"There was a day - not long ago, in fact - when the only real conflict in manufacturers was between management and labor. One offshoot of the current rampant strategy to outsource and send manufacturing to places with unpronounceable names is the abandonment of dedicated manufacturing managers. As the senior folks redefine management more as the art and science of spinning off, merging, acquiring and other wise uprooting the lives of their employees in some sort of grand game of industrial Monopoly; instead of the hard work of actually making and selling products, middle managers are more and more finding common cause with production workers than executives."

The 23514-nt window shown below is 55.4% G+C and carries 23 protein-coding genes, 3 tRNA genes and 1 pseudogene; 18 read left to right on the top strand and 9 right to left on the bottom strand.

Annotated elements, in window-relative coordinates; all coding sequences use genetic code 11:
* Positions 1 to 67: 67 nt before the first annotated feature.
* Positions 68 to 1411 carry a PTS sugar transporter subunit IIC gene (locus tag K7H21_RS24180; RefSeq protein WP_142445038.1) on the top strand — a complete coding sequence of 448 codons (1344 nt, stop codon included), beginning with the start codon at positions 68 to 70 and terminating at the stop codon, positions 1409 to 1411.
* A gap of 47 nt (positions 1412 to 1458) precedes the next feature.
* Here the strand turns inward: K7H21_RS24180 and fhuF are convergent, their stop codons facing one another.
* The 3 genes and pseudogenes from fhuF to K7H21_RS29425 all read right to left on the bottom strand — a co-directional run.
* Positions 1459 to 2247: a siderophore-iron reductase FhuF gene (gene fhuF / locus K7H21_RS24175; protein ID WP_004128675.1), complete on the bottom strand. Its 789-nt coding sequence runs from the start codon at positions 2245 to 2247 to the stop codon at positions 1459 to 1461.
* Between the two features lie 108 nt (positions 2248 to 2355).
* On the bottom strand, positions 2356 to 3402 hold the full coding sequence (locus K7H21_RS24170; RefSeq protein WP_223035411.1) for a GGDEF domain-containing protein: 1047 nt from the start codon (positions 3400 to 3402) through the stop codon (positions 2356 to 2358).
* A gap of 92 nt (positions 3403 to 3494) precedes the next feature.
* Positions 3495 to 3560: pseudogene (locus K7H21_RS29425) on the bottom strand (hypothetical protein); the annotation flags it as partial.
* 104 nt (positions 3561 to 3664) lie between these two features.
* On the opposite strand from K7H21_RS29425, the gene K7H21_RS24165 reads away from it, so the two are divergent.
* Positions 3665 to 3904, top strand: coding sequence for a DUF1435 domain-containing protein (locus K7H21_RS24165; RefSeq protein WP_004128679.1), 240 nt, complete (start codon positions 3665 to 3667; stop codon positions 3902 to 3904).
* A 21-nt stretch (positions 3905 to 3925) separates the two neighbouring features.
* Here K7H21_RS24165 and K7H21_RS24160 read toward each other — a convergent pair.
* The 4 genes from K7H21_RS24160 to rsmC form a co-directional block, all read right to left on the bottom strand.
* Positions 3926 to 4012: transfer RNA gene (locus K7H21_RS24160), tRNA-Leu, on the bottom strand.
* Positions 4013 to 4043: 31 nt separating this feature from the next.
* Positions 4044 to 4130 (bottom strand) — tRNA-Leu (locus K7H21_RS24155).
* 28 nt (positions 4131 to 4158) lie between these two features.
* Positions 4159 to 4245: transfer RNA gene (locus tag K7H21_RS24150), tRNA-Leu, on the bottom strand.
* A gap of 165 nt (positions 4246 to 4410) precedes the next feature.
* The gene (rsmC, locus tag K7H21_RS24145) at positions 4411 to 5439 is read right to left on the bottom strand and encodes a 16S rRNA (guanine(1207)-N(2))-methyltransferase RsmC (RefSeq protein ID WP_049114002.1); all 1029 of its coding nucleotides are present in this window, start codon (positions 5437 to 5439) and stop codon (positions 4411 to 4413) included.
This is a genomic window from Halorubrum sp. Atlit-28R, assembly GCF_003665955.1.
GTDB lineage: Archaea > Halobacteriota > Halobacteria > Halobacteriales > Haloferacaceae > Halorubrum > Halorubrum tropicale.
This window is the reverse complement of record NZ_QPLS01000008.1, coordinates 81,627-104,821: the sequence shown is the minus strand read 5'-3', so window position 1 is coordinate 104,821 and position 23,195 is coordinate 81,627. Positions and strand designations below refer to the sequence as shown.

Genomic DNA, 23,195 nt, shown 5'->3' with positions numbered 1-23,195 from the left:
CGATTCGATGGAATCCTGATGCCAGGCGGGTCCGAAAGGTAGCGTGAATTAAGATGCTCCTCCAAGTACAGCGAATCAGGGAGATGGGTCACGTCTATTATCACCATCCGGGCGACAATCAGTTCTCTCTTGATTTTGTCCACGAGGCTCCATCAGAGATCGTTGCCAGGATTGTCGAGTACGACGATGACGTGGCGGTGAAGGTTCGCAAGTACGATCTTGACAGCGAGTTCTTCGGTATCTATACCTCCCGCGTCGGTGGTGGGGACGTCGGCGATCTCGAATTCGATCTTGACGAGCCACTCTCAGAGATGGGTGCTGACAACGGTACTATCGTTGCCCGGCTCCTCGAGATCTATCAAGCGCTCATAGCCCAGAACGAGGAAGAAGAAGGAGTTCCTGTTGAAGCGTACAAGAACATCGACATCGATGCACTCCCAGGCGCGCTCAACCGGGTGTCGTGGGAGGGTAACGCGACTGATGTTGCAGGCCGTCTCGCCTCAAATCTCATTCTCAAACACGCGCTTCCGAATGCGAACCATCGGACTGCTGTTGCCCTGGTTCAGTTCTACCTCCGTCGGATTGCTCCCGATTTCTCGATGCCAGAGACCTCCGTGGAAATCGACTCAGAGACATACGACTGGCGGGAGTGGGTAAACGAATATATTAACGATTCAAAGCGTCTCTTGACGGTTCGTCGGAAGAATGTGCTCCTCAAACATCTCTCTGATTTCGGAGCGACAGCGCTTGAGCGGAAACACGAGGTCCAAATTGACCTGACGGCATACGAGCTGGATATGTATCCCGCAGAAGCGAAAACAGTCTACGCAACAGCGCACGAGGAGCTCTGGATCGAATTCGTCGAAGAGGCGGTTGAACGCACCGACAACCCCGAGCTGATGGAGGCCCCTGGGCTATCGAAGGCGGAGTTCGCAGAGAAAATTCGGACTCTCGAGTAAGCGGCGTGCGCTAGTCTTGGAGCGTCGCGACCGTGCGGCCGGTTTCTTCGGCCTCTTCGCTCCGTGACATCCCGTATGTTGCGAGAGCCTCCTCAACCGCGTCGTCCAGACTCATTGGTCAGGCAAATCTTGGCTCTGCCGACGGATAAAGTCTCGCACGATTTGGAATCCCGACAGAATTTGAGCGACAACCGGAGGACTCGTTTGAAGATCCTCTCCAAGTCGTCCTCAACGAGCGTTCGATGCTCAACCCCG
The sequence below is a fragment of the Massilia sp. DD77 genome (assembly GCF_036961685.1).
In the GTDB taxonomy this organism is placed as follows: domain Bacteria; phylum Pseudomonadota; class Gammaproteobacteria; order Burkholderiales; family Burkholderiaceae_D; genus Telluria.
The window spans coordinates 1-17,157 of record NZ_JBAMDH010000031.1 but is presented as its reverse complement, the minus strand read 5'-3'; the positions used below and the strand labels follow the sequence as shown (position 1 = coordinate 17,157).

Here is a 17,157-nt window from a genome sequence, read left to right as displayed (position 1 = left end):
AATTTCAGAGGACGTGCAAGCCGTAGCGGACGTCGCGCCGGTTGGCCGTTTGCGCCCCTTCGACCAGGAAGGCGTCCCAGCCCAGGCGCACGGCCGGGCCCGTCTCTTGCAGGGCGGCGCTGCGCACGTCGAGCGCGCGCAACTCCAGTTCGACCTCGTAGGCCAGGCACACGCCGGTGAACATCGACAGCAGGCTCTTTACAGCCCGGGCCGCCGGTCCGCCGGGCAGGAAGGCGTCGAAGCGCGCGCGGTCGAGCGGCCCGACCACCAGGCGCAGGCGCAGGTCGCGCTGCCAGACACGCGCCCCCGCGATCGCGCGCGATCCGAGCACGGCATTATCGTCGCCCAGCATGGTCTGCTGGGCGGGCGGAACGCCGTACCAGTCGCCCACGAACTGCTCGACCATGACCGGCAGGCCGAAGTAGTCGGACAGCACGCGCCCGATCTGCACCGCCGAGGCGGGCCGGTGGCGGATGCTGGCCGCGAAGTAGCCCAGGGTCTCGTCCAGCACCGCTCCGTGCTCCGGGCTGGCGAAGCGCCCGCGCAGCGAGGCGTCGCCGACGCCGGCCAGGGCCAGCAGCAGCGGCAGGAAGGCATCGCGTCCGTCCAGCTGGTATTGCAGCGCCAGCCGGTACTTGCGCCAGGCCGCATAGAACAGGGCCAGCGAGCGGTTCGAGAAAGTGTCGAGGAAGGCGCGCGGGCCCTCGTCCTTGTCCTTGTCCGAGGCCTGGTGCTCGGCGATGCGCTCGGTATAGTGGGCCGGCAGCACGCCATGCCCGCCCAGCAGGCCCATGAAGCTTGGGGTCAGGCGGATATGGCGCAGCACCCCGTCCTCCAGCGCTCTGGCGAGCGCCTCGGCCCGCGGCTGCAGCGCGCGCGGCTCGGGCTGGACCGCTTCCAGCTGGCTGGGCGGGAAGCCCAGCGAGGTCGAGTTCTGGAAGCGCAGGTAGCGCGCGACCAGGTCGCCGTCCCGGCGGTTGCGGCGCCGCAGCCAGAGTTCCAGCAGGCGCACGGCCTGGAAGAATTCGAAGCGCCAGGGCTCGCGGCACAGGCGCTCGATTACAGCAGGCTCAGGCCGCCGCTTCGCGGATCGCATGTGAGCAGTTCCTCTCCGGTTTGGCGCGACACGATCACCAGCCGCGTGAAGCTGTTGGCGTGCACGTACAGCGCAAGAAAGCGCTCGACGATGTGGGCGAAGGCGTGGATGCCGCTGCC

"Alfred Sloan once pompously wrote, "What then is General Motors?" He answered his own question that it was not the 220,000 production employees. Instead, it was the 10,000 people in management. His bias toward the value of management and disregard for the people who actually added value and made cars was arrogant enough. Today, however, the senior managers of many of these big companies would reject the notion that Sloan's 10,000 have much to do with it. The heart, they seem to think, is the dozen or so strategy and finance wizards who sit around the boardroom. And nothing else matters."
What Bill is pointing out in this posting is not unique to manufacturing companies. You don't have to look far on the Blogosphere to find anonymous Bloggers (highly educated knowledge workers) from many industries saying similar things.
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